This suggests that you have hardly experienced performance intensive situations in any of your projects :-)
ROTFLMAO! Perhaps you should read my blog sometime to see what sort of projects I've been involved in and what the performance aspects were.
Let alone 200ms, even a 20ms round trip to the Db from the middle tier has a cascading cost, when the system is loaded. The cost is typically multiples of the base additionally latency (in this case, the 20 ms). These could be caused by any number of factors that in the least include context switches (and the ensung increased CPU stress) and cascading concurrency aggravation.
So you're saying that latency adds up serially? Sorry - that isn't necessarily the case at all.
As you increase load on a system, latency tends to only go up slightly for quite awhile, where your latency levels per individual thread exist in a relatively tight band. For example, in a pure comms system w/ no persistent store access, for 1-100 threads the latency might stay in a band of 1-10 milliseconds, and latency could be indistinguishable between, say, 40 threads and 60. This happy situation exists because you haven't saturated any resources yet. Latency starts to pile up only when a resource gets saturated and queueing starts happening somewhere in the system - be it network, CPU, or something else.
If you throw in something with complex locking, like a database, then you've added another factor into the equation - lock contention. A well designed RDBMS and well designed app code will be coded to avoid lock contention as much as possible, and will resemble the comms example above. If there's excessive locking, then you _can_ start getting latency pile ups due to queueing - in this case, you're queueing up due to lock contention.
In XA situations, it's possible to code the system in pure Java and a fast disk so that you can support >5000 transactions/second from a large number of threads (say, 800 or so) and hold latency down to <100 milliseconds.
In comms situations, with small messages (1K or less) it's possible to do >15,000 msgs per second with similar latencies in a suitably fast network.
All of the above of course relies on parallelism, and in many cases piggybacking multiple requests together in one form another - in XA, you might have people sharing disk forces, in networking you might combine multiple requests into a single network packet or otherwise coalesce results somehow.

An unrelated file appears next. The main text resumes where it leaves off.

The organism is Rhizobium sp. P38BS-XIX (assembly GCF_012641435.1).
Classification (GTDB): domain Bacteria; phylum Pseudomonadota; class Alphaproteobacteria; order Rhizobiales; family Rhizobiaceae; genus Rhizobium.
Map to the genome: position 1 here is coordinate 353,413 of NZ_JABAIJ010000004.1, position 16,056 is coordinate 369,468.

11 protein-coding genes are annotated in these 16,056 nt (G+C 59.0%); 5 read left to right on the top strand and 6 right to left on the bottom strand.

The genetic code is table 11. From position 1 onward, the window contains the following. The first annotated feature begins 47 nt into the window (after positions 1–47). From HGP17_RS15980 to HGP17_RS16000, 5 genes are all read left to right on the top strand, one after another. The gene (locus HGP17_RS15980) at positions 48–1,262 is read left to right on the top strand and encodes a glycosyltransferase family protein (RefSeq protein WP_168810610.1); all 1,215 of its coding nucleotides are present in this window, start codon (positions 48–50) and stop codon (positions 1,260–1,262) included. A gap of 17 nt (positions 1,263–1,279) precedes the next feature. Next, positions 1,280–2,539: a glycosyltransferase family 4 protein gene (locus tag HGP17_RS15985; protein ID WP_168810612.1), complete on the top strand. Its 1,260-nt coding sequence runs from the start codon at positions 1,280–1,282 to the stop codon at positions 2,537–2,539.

And when a given item gets saturated, you get around it by adding "more" of the saturated resource - more machines, more memory, faster disks, more disks, a faster network. Hell, even multiple networks. Perhaps you've heard the term of scaling up software? Well, this is what it's all about - software that lets you add "more" of what you need hardware wise, and that can take advantage of that and distribute costs over multiple components.
Now from the perspective of a single thread, things are a bit different and closer to what you describe. Traditionally in Java land, people do access resources serially and in a synchronous manner. So if they access 10 "external" resources, they access them one at a time, and the total "request" time becomes the sum of all of those accesses. This goes hand in hand with people talking about not using fine-grained network interfaces - to avoid summing up the cost of many network round trips. In this situation you will hit a wall at some point.
And this is the point where people learn what people in the financial services arena learned decades ago - asynchronicity and non-blocking I/O and parallelism are your friends :-) Some aspects of a workflow may be serial in nature and force you to code them that way, but a surprising amount of work in a "request" coming into a system may be done asynchronously in a non-blocking manner. The model here is often:
- Do some up front work
- Fire off external requests asynchronously to "N" resources
- Reap results of async requests as they come in
- Process & return results to caller
Such an approach can take 200 milliseconds of work and accomplish it in 40 or 50 milliseconds - and adding a few extra asynchronous firings doesn't measurably change this perceived time to the user.
This sort of design tends to be very fast and very resilient in the face of errors. It's primary drawback is that it is a very different way of doing things, and one that some people find more "complex". To Fowler's credit, he mentions a growing like of asynchronous protocols and approaches to this sort of problem. He recognizes that asynchronicity and non-blocking semantics solves a number of his performance critiques of distributed computing (he's a couple of decades late in that observation, but at least he finally got there).